Dec. 18 (Bloomberg) -- SK Hynix Inc., the world’s second-largest maker of memory chips, plans to build a new factory in South Korea to meet the growing demand for mobile devices, according to two people familiar with the matter.
The company plans to invest at least 4 trillion won ($3.8 billion) next year on the plant and on maintenance and technology upgrades at existing facilities, the people said, asking to not be identified because the matter is private. Construction of the new factory will begin next year, with mass production of dynamic random access memory, or DRAM, chips starting as early as 2015, one of the people said.
SK Hynix, a supplier to Apple Inc. and Sony Corp., is seeking to tap higher prices and surging semiconductor demand for smartphones and tablet computers with advanced features. The company had 28.5 percent of the market for DRAM chips in the third quarter, compared with Samsung Electronics Co.’s 37.1 percent, as demand for lower-cost smartphones increased in emerging markets.
“DRAM chips are still in shortage with limited supply,” said Lee Min Hee, a Seoul-based analyst at I’M Investment & Securities Co. “Hynix continues to benefit from increasing demand for more advanced memory from handset makers, especially from the Chinese.”
Shares of the SK Hynix fell 2.9 percent to 35,550 won at the close of trading in Seoul, the biggest decline since Oct. 29. The benchmark index Kospi gained 0.5 percent today.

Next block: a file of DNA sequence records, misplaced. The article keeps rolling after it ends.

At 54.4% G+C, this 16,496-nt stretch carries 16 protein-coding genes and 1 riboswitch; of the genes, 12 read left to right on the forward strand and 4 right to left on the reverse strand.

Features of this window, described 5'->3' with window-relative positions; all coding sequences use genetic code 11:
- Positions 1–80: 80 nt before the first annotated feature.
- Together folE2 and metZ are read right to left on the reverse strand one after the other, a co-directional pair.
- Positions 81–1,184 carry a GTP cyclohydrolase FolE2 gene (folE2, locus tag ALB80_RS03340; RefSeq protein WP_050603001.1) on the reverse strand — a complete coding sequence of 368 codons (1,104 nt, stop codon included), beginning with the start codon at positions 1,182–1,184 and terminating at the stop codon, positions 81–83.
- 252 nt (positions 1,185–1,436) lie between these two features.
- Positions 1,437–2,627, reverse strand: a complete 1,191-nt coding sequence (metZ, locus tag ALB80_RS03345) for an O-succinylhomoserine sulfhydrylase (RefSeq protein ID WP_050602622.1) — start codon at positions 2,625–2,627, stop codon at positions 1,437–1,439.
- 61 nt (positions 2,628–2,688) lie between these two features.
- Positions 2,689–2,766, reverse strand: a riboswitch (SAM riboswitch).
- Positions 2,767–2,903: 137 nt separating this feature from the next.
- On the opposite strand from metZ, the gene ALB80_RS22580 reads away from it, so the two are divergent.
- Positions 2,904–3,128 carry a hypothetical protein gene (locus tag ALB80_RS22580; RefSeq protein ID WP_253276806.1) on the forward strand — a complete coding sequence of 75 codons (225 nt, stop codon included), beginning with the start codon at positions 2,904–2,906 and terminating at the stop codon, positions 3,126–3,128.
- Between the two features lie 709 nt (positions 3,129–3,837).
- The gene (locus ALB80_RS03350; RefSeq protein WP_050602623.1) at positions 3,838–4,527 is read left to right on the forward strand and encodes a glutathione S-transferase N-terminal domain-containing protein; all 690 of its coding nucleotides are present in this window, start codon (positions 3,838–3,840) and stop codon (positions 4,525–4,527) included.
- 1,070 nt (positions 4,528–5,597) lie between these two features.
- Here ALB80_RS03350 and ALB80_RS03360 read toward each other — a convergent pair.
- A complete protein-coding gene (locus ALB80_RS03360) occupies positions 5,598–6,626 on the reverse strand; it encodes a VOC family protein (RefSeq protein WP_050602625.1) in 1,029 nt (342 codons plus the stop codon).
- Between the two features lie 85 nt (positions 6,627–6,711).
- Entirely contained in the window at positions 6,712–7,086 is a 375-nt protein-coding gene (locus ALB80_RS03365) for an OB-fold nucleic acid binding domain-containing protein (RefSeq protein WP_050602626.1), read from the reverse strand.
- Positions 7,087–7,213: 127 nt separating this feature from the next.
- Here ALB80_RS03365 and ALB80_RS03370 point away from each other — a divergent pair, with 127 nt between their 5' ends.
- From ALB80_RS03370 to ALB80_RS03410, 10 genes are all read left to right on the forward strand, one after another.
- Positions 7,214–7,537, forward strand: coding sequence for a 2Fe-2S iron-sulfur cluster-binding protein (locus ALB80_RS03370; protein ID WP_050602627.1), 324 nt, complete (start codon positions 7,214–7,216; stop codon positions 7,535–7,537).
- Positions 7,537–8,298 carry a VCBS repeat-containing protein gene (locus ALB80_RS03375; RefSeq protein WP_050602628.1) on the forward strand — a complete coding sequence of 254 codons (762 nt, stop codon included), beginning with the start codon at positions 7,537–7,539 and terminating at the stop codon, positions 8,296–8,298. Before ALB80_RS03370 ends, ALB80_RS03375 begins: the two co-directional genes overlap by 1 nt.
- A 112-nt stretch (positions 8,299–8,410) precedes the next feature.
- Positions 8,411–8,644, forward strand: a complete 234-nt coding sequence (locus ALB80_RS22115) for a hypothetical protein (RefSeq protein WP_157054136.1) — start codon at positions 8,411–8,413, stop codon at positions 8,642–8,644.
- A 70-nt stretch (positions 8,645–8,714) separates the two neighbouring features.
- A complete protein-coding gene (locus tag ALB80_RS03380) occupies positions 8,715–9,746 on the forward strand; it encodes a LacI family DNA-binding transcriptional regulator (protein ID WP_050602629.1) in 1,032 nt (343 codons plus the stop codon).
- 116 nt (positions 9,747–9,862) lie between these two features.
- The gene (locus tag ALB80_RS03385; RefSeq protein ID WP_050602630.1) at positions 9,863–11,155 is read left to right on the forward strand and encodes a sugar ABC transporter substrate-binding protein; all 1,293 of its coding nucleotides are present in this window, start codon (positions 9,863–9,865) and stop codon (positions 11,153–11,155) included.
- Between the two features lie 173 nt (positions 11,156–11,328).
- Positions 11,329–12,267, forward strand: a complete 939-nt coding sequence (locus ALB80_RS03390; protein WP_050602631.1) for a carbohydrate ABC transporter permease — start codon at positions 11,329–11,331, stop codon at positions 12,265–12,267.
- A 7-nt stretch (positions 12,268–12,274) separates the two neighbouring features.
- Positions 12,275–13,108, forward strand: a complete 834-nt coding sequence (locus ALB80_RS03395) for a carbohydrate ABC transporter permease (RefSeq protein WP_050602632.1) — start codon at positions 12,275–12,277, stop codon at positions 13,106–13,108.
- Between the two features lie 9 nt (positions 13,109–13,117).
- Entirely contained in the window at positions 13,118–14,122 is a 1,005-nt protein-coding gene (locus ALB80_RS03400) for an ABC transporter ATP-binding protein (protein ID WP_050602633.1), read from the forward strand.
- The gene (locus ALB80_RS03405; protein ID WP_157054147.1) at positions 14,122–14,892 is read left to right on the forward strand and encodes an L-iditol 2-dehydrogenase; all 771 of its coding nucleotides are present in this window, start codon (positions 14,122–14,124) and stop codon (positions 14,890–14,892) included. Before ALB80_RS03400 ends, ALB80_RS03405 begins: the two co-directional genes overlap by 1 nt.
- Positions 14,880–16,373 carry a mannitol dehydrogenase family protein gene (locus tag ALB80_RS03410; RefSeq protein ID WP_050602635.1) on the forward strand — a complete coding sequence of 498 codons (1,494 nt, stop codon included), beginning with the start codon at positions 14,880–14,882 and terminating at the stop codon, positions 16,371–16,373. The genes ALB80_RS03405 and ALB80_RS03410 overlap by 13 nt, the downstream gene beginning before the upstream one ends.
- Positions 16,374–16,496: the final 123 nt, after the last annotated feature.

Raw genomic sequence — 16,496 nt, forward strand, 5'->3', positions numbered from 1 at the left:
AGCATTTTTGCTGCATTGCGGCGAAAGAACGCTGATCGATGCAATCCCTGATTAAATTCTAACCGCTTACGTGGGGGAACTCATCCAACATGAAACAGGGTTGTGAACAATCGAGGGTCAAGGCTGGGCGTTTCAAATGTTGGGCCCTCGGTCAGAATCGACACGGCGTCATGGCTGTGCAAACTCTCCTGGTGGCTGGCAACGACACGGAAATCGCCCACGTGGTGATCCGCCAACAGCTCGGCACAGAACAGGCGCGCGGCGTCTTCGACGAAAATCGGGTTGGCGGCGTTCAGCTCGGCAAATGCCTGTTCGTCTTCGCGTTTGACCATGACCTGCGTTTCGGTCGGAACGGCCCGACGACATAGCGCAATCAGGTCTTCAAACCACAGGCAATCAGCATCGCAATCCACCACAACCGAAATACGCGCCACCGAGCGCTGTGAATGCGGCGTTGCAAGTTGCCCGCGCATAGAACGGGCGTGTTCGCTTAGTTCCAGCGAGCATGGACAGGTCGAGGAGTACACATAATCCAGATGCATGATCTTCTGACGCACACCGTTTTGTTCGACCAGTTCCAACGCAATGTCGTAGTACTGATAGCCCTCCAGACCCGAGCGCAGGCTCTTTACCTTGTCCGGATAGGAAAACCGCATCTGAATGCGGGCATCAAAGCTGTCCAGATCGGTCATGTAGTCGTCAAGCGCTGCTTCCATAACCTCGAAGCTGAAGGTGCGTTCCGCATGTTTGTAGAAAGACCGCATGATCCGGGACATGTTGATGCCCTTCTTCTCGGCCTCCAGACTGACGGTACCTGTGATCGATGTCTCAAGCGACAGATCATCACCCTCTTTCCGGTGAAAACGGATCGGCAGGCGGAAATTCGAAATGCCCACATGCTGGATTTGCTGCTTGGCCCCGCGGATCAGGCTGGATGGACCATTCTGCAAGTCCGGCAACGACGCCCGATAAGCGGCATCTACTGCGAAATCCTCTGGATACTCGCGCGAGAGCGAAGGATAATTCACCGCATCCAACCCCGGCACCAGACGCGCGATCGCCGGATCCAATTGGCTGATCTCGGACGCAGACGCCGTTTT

The company is considering plans for a new DRAM factory, although no details have been decided, Park Hyun, a spokesman for Icheon, South Korea-based SK Hynix, said by phone today.
Prices for chips have risen since a fire at an SK Hynix factory in Wuxi, China, on Sept. 4. The benchmark DDR3 2-gigabit DRAM chip traded at $2.34 on Dec. 17, compared with $1.60 on Sept. 4, according to DRAMeXchange, Asia’s largest market for the components.
DRAM chips, along with NAND flash memory, help smartphones, tablets and game consoles perform multiple functions, including playing video.
Spending on maintenance and technology upgrades will be about 3 trillion won next year, the people familiar with the plan said.
SK Hynix also faces a challenge from Boise, Idaho-based Micron Technology Inc., which DRAMeXchange says controls 26.2 percent of the market.
To contact the reporter on this story: Jungah Lee in Seoul at firstname.lastname@example.org
To contact the editor responsible for this story: Michael Tighe at email@example.com